The 8th was another quiet day with only 10 retraps and 17 new birds. There were Bullfinch, Goldcrest, Chiffchaff, Willow Warbler and three older juvenile Blackcaps; these last three birds carrying fat reserves and migrating through the site (having stopped to feed on the fruit that the site provides). One of the Blackcaps was an adult male, with the remains of a brood patch (because male Blackcaps do take part in incubating their eggs) and there was also an adult Chiffchaff. The attached photo is an interesting comparison of two birds of a similar juvenile age; a Chiffchaff on the left and a Willow Warbler on the right (if you were squinting through a pair of binoculars at them, at the top of a tree, could you distinguish them from one another?). The 14th generated 11 retraps and only 9 new birds. However, there were interesting birds in both categories. One of the retraps was adult male Great Spotted Woodpecker LH46945; this proved to have been ringed originally as a juvenile in 2017 on the same site. Almost the last new bird captured was a new one for the site – an ‘Acrocephalus’ type warbler on migration. At this time of year some birders thoughts turn to rarities like Marsh Warbler or Blyth’s Reed Warbler but try as we might we had to conclude it was a European Reed Warbler. This was only confirmed by measuring its wing length, the notch on the second primary, checking where this feather notch fell relative to the other wing feathers; observing the strong yellow under-claws (obvious in the attached photo); observing the lack of a supercilium and the presence of a very rufous rump feathers etc. These are all characteristics ringers need to learn to check-for because a picture in a bird book will only get one so far towards a positive identification. Having excluded the possibility of a major rarity the question was still ‘what was a bird more usually found in Phragmites Reed-beds doing in the Howick Arboretum?’. Apart from the biometric features already mentioned it was also a very thin bird – clearly carrying no reserves of fat and only weighing 10 grams. A migrating Reed Warbler might be expected to weigh up to 14 g. We can only speculate but it does seem possible it had started in Scandinavia and be blown across the North Sea and made landfall to feed and built up its fat reserves again, before continuing its migration to Africa (quite possibly to The Gambia).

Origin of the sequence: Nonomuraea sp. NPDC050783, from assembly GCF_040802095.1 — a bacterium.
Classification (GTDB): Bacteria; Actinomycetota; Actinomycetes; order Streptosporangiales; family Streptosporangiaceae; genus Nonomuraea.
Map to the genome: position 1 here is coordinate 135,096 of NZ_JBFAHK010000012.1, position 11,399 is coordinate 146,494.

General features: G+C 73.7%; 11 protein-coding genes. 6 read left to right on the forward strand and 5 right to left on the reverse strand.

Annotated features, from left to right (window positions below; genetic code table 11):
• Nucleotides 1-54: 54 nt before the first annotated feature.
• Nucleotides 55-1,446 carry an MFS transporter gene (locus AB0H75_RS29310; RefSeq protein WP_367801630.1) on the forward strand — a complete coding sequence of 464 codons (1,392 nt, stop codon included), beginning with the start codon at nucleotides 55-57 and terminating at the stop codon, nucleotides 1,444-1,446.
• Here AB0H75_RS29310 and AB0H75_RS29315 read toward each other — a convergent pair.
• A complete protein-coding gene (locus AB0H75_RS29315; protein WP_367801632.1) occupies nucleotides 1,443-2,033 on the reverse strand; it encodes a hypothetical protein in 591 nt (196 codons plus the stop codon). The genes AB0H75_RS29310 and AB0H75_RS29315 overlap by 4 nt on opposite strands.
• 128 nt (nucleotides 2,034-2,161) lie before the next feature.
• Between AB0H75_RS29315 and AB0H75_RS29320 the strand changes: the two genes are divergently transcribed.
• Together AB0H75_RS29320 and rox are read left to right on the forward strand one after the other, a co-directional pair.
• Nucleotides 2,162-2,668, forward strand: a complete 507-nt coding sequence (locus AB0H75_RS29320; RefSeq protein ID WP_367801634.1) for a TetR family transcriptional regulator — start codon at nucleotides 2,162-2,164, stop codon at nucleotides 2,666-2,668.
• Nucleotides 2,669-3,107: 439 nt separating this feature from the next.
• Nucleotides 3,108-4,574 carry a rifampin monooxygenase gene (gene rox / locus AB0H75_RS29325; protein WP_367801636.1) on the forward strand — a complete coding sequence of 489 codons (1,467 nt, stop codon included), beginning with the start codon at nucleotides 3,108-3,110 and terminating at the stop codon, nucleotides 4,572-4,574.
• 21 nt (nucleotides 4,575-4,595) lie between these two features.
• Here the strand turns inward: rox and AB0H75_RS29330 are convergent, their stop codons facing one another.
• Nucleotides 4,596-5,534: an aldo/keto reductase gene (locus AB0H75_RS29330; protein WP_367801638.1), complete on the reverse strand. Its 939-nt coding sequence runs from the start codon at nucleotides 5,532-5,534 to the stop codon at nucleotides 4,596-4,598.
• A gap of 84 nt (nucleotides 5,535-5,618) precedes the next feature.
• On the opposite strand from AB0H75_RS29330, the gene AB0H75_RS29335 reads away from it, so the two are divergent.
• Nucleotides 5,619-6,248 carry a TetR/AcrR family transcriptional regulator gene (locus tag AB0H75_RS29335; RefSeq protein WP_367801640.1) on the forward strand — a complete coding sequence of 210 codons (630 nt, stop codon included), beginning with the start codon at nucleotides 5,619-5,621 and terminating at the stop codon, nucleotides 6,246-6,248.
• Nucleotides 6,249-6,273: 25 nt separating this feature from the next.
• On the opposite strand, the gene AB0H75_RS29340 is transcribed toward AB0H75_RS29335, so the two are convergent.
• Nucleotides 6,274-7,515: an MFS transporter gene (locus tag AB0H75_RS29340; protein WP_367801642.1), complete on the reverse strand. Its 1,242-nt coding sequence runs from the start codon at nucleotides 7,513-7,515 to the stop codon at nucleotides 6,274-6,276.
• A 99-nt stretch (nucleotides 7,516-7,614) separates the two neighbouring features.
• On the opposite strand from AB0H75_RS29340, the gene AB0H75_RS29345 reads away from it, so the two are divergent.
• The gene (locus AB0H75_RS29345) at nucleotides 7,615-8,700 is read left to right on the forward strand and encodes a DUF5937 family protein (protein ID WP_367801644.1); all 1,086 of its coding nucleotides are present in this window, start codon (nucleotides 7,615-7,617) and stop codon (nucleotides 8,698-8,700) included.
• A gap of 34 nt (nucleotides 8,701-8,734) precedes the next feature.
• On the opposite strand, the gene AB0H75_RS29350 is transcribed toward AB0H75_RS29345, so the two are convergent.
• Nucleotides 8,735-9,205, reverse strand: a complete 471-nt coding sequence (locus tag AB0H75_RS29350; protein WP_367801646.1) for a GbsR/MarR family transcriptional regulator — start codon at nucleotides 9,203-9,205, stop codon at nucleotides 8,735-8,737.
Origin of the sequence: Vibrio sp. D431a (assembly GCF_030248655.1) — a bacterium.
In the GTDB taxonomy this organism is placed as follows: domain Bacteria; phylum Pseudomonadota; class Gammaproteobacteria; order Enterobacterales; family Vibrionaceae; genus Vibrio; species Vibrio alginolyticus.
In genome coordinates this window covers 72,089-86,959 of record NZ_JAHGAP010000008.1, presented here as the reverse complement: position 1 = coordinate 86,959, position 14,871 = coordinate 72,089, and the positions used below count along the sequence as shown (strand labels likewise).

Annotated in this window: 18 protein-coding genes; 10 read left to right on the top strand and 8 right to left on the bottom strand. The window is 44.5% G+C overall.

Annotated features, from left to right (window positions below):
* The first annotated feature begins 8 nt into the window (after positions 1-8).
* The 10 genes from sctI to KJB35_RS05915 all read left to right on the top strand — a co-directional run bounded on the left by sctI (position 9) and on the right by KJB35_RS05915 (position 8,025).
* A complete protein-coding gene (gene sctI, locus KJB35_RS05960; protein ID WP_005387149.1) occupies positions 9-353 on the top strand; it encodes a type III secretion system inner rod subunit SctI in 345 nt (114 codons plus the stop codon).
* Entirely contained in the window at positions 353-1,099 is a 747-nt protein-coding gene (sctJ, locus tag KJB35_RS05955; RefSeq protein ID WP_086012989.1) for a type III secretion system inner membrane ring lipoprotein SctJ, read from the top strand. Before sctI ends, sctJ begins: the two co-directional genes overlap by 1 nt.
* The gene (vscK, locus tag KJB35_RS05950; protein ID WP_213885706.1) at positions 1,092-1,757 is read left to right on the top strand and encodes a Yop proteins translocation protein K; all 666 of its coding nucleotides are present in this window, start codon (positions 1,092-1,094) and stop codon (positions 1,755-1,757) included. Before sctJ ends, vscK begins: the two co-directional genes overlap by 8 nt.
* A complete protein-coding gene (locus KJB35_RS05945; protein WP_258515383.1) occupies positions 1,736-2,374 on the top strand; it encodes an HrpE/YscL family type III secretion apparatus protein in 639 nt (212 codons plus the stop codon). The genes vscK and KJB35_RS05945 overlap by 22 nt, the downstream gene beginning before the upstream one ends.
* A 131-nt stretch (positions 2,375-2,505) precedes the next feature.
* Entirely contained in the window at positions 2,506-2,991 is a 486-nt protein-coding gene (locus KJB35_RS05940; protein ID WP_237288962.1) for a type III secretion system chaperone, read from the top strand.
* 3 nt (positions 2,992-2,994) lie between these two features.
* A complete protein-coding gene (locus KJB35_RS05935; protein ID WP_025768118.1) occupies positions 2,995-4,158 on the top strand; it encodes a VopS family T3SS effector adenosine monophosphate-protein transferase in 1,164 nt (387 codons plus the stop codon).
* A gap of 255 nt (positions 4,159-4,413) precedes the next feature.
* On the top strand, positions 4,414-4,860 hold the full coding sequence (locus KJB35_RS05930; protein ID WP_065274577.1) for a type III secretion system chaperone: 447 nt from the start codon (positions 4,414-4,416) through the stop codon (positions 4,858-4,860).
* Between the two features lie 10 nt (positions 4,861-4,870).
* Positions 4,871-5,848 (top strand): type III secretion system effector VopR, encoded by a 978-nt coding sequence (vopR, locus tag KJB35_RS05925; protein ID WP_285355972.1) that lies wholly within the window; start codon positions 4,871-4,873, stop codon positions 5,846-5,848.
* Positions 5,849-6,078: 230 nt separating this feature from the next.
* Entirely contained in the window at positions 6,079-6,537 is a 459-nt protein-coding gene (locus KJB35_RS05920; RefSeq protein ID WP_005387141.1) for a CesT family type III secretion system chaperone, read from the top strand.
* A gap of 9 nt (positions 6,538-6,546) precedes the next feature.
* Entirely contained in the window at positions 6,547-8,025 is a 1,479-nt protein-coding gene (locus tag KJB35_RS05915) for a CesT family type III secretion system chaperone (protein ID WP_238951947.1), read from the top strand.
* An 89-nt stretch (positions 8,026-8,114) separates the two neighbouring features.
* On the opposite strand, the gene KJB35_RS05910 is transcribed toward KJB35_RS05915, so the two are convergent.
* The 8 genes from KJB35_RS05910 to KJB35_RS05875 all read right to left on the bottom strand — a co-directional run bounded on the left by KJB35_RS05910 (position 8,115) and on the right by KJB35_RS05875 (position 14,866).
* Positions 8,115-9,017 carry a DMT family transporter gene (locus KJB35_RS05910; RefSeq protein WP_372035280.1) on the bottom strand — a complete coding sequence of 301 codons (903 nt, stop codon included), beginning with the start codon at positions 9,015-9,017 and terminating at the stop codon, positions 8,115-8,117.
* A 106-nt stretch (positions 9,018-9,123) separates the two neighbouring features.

Ringing on the 15th yielded 19 retraps and 24 new birds; including another new bird for the site. However, some of you will not be impressed when I tell you it was a Magpie! There is something of an irrational dislike of Magpies by a large proportion of the British public; all I can say is that they do rather less damage to other birds than some other species notably perhaps jackdaws! What’s interesting about the attached photo is the beautiful blue colouration behind the eye, a notable feature of juveniles of the species. From the same morning I have attached a photo of a very young Goldcrest; probably hatched at Howick – showing that as part of its Post-juvenile moult its growing its first ‘orange’ crown feather indicating its actually a male bird.
Some dreadful weather stopped us ringing again until the 30th when we captured 86 birds (rather a busy time for my trainees). 38 were retraps including a Blue Tit from 2017. Among the 48 new birds there were several Bullfinch (a regular Howick resident species that crunches its way through berries and buds); and two migrating Garden Warblers; Blackcaps, and just one Willow Warbler. The 31st started slowly but we built up to 52 by lunch-time; 25 retraps (mostly tits) and 27 new birds. The new birds included a very welcome 3 Swallows (a bit of a rarity this year) and several migrating Blackcaps. Finally, we caught an adult Chiffchaff (with a pale chest and very blunt tail characteristic of its age – rather than the sharp thin one of the much more numerous juveniles).
We are currently limited to 6 people at a time at the Howick Ringing Station, but this has not proved a problem to date.
Phil Hanmer S Ringer/Trainer; Natural History Society of Northumbria Ringing Group (Hancock Museum). E-mail: firstname.lastname@example.org